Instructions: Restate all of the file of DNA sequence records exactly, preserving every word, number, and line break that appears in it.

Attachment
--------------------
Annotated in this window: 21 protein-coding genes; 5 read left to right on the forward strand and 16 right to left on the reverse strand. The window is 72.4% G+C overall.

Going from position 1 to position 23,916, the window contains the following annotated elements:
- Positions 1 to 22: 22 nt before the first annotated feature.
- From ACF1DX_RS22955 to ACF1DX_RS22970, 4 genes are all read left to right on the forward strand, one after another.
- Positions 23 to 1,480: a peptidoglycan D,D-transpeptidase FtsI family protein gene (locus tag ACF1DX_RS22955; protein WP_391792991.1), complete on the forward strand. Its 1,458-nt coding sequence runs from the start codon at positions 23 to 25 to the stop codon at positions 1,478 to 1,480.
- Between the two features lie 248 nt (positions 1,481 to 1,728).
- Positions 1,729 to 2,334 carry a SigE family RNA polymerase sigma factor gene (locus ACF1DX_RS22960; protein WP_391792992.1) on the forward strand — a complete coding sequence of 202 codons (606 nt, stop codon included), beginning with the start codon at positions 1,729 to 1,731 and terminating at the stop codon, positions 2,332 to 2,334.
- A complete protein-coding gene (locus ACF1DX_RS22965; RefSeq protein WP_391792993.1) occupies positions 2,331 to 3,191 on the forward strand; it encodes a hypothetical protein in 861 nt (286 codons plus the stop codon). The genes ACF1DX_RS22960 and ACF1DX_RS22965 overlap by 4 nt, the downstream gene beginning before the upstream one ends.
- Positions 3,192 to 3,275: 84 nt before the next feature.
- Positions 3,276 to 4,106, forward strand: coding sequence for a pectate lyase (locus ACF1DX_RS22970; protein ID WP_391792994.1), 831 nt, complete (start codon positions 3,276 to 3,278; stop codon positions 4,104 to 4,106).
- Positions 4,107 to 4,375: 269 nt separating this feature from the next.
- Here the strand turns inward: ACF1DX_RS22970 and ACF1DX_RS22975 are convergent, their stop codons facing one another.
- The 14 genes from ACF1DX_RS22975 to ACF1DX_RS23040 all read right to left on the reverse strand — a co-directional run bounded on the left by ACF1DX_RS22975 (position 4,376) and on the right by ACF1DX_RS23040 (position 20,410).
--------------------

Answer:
Annotated in this window: 21 protein-coding genes; 5 read left to right on the forward strand and 16 right to left on the reverse strand. The window is 72.4% G+C overall.

Going from position 1 to position 23,916, the window contains the following annotated elements:
- Positions 1 to 22: 22 nt before the first annotated feature.
- From ACF1DX_RS22955 to ACF1DX_RS22970, 4 genes are all read left to right on the forward strand, one after another.
- Positions 23 to 1,480: a peptidoglycan D,D-transpeptidase FtsI family protein gene (locus tag ACF1DX_RS22955; protein WP_391792991.1), complete on the forward strand. Its 1,458-nt coding sequence runs from the start codon at positions 23 to 25 to the stop codon at positions 1,478 to 1,480.
- Between the two features lie 248 nt (positions 1,481 to 1,728).
- Positions 1,729 to 2,334 carry a SigE family RNA polymerase sigma factor gene (locus ACF1DX_RS22960; protein WP_391792992.1) on the forward strand — a complete coding sequence of 202 codons (606 nt, stop codon included), beginning with the start codon at positions 1,729 to 1,731 and terminating at the stop codon, positions 2,332 to 2,334.
- A complete protein-coding gene (locus ACF1DX_RS22965; RefSeq protein WP_391792993.1) occupies positions 2,331 to 3,191 on the forward strand; it encodes a hypothetical protein in 861 nt (286 codons plus the stop codon). The genes ACF1DX_RS22960 and ACF1DX_RS22965 overlap by 4 nt, the downstream gene beginning before the upstream one ends.
- Positions 3,192 to 3,275: 84 nt before the next feature.
- Positions 3,276 to 4,106, forward strand: coding sequence for a pectate lyase (locus ACF1DX_RS22970; protein ID WP_391792994.1), 831 nt, complete (start codon positions 3,276 to 3,278; stop codon positions 4,104 to 4,106).
- Positions 4,107 to 4,375: 269 nt separating this feature from the next.
- Here the strand turns inward: ACF1DX_RS22970 and ACF1DX_RS22975 are convergent, their stop codons facing one another.
- The 14 genes from ACF1DX_RS22975 to ACF1DX_RS23040 all read right to left on the reverse strand — a co-directional run bounded on the left by ACF1DX_RS22975 (position 4,376) and on the right by ACF1DX_RS23040 (position 20,410).